Look up “chutzpah” in the dictionary, and you may very well find an image of Massey Hill Classical High School history teacher Lee Francis.
Francis, in case you missed the latest media circus, was lecturing his students about the First Amendment and the importance of free speech. To make his point, he stomped on an American flag in front of the classroom (and trying and failing to burn or cut it). The story went viral this week when a student took a picture of the act and local parents complained.
Agree or disagree with Francis’ protest, there’s no doubt that he has a right under the First Amendment to do it. Which makes his reaction to the backlash all the more odious:
Mr. Francis said he has obtained legal counsel. “There were some laws broken as far as photos of me taken that violate the county’s policies – and issues that could be considered defamation of character,” he said.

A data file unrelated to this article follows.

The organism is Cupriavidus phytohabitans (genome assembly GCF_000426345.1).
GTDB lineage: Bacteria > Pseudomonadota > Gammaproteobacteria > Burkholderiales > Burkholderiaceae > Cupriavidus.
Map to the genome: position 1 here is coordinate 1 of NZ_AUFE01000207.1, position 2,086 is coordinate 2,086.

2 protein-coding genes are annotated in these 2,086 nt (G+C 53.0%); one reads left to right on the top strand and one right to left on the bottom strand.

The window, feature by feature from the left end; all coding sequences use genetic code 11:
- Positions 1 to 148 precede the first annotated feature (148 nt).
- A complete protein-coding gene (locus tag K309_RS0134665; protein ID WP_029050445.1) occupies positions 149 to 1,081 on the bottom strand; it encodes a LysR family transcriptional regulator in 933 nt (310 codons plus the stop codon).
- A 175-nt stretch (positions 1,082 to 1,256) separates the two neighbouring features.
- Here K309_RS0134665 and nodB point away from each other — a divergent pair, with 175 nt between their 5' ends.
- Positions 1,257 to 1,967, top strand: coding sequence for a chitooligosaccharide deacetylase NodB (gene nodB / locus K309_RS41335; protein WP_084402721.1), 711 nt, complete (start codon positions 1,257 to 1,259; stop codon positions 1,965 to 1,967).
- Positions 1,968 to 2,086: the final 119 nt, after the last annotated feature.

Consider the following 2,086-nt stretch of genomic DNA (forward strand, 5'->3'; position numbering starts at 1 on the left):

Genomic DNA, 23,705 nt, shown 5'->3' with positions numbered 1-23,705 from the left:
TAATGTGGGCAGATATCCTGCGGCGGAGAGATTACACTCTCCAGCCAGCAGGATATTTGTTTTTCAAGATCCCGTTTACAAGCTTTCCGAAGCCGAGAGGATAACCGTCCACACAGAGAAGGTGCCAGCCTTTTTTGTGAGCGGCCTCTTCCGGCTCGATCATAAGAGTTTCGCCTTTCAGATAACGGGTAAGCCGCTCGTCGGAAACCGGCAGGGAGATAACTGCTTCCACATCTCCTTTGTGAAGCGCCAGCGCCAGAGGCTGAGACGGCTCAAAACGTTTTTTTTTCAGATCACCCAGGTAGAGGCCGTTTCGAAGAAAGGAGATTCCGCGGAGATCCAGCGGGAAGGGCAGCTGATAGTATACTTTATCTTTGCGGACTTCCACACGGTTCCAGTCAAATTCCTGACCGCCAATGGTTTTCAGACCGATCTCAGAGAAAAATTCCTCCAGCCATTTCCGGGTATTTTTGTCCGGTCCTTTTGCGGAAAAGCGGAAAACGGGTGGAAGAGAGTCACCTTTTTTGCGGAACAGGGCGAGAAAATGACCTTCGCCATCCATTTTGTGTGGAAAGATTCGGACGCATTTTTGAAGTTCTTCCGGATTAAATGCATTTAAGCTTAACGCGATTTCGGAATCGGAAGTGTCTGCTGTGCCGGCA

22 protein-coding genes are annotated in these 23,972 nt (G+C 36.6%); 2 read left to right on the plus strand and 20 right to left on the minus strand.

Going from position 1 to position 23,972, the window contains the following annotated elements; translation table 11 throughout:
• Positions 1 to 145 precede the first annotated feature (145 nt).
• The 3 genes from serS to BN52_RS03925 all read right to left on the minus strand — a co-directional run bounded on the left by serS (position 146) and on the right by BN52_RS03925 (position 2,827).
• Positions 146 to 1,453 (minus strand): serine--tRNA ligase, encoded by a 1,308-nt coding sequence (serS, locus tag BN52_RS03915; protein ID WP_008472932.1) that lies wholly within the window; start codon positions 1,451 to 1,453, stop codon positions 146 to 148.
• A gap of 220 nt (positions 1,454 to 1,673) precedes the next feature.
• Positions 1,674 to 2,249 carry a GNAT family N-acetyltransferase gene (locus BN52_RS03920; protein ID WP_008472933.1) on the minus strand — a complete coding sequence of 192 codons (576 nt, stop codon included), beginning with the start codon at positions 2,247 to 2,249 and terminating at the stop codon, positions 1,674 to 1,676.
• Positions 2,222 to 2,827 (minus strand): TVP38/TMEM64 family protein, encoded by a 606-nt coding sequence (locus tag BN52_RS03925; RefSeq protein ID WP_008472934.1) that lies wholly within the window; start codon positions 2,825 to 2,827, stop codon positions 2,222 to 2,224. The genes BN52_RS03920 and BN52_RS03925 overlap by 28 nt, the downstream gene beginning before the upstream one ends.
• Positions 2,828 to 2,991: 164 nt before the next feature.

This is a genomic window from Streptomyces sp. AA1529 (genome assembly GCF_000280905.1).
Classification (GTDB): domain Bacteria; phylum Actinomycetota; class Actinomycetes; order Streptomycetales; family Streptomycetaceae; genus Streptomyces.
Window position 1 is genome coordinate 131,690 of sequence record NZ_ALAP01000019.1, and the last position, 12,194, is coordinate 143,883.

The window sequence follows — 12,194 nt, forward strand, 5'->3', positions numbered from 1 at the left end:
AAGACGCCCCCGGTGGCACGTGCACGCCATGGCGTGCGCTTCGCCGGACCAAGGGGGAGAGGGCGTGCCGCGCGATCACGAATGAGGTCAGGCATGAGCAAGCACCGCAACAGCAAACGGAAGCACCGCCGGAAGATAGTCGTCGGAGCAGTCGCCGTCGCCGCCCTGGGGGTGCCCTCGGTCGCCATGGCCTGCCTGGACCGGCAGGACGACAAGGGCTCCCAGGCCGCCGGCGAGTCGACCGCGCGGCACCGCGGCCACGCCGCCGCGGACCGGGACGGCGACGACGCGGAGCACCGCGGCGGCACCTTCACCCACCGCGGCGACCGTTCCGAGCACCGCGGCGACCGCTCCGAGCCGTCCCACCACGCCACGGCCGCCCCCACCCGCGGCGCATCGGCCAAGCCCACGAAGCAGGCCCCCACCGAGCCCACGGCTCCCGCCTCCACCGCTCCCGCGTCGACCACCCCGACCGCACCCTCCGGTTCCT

He said the student who snapped the photo of the flag desecration “broke the law.”
“I believe that child does need to be punished in some way – absolutely,” he said. “I can’t take a picture of them and in turn they cannot do the same of me.”
I’m not sure what law Francis thinks exists, but students can absolutely take pictures of their teachers and vice versa. A school could prohibit taking pictures if they think it’s unconducive to a learning environment, but there’s no legal barrier to photographing people on public property where there’s no expectation of privacy (like in a classroom with dozens of kids). The right to photograph people in public settings is just as much covered by the First Amendment as the right to desecrate a flag.
Why, it’s almost as though his brave flag-stomping wasn’t motivated by a deep, abiding respect for the freedom of expression at all.
[Image via screengrab/WRAL]
This is an opinion piece. The views expressed in this article are those of just the author.